May 29, 2020
Laura Masterton explores what employers should be considering now and practical tips on how to deal with the return to the workplace:
Start making your plans now for the health and safety measures you will need to put in place, considering issues such as PPE, hand sanitiser stations, deep cleaning, and social distancing rules (including in entrances, lifts, toilets and canteens). Be clear on your rules and guidance on health and safety at work, and tell your staff that you are taking all reasonable measures necessary to keep the workplace clean in order to appease any anxiety. Tell them to discuss their concerns with you and if they want to formally report any concerns what the process for this is.
It is highly unlikely that any easing of the lockdown will allow for a wholescale return of the workforce. You should therefore prepare a staggered approach for your staff; for example, splitting teams and rotating their time in the workplace, combining a mixture of remote working and site working. Try and strike a balance between asking key workers to return to the workplace and the requirements of staff who may be physically vulnerable, shielding those who are vulnerable, pregnant, or who have dependents to care for.
As an employer, it is vital that you support and manage employee mental health. They may be anxious about returning to the workplace after months of social distancing, so before they return have a plan in place for supporting their mental health. For example, consider allowing flexible working or time off to attend counselling sessions, set up weekly catch up meetings, or organise training sessions on how to manage mental health. Above all, communicating effectively with staff will help them settle back into daily work life.
Some staff might be reluctant to return to the workplace if they have health and safety concerns or caring responsibilities. Reassure them that you are controlling the risks and if they still refuse to come into work consider furlough leave or unpaid leave if the scheme is no longer running. In time, if they continue to refuse to come into work despite all reasonable measures in place, disciplinary action may be appropriate.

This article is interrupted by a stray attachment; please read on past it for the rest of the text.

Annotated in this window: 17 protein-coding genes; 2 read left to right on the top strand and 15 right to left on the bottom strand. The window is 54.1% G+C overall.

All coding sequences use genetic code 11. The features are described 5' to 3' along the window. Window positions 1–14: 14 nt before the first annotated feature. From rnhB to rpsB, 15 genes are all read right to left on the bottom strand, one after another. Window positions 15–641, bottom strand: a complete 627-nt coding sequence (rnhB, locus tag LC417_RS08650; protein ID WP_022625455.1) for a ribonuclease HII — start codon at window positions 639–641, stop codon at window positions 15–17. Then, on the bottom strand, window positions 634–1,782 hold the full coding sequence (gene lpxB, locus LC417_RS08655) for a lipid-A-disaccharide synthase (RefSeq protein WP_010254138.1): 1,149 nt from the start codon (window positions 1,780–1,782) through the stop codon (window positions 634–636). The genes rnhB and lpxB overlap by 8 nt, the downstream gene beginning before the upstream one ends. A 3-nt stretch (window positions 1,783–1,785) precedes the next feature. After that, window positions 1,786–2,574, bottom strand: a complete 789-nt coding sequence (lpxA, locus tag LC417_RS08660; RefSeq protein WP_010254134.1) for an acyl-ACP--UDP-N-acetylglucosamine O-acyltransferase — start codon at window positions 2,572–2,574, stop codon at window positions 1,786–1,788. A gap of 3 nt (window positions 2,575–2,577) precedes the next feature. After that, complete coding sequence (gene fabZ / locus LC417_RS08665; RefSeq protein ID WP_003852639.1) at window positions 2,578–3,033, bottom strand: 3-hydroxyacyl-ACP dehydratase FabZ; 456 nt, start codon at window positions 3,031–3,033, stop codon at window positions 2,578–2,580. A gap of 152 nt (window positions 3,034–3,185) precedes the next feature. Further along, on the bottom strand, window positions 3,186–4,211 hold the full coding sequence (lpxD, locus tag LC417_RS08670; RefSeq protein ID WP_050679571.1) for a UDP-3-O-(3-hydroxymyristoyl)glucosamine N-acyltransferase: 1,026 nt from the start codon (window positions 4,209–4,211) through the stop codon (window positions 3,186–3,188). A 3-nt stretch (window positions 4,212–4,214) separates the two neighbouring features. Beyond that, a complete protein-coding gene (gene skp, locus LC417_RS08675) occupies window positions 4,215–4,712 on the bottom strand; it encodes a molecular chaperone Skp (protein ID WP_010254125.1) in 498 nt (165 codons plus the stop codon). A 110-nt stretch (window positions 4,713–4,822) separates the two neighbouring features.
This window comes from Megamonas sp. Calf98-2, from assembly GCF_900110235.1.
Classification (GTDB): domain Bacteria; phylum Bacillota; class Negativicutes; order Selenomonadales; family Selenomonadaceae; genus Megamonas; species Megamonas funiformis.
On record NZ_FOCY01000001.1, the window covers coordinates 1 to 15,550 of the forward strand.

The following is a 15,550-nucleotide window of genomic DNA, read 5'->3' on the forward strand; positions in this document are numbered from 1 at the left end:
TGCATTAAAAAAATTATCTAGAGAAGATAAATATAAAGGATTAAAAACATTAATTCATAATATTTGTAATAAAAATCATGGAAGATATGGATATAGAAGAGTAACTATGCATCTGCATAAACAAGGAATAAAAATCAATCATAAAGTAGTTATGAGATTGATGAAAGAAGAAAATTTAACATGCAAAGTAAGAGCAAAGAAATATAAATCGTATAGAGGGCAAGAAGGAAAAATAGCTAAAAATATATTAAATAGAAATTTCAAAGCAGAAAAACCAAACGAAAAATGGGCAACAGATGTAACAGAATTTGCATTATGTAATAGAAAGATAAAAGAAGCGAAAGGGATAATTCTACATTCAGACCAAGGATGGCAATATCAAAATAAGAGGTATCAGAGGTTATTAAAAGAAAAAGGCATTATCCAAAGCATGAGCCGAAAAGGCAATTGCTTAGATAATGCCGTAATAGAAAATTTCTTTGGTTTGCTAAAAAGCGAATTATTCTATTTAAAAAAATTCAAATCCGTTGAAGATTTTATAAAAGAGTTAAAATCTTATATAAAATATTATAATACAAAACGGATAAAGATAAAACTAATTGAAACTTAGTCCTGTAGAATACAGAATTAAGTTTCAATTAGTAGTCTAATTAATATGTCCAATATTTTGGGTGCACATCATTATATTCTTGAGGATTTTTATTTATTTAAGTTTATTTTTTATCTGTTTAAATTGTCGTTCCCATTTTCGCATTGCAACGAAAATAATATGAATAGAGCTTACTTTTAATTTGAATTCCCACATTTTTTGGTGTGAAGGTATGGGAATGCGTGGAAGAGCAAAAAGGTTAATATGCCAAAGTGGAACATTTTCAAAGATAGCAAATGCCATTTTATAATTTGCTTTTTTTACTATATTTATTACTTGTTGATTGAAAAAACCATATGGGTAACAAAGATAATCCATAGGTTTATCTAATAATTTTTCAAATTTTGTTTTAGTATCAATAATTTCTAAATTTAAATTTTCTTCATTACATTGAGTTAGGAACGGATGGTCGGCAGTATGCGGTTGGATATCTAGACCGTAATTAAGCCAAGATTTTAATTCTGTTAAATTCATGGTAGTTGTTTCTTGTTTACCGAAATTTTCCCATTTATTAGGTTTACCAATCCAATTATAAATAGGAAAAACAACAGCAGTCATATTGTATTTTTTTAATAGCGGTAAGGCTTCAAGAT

If you cannot afford to pay your staff their full salaries make sure you can justify any reductions, communicate these reasons clearly through a process of consultation with staff, and obtain fresh employee consent to pay reductions if necessary. If you keep them properly informed and up to date with all your decisions it will build trust and confidence between you as employer and employee.
The nature of working has changed due to the lockdown as the majority of the UK’s workforce has had to work remotely. As a result, you may receive flexible working requests as staff ask to carry on working from home for convenience or due to caring responsibilities. You may have found that remote working has been beneficial to your business. However, you are entitled to refuse a flexible working request if you have a sound business reason for doing so. Be careful not to inadvertently discriminate because of a protected characteristic (such as disability) that a staff member may have.
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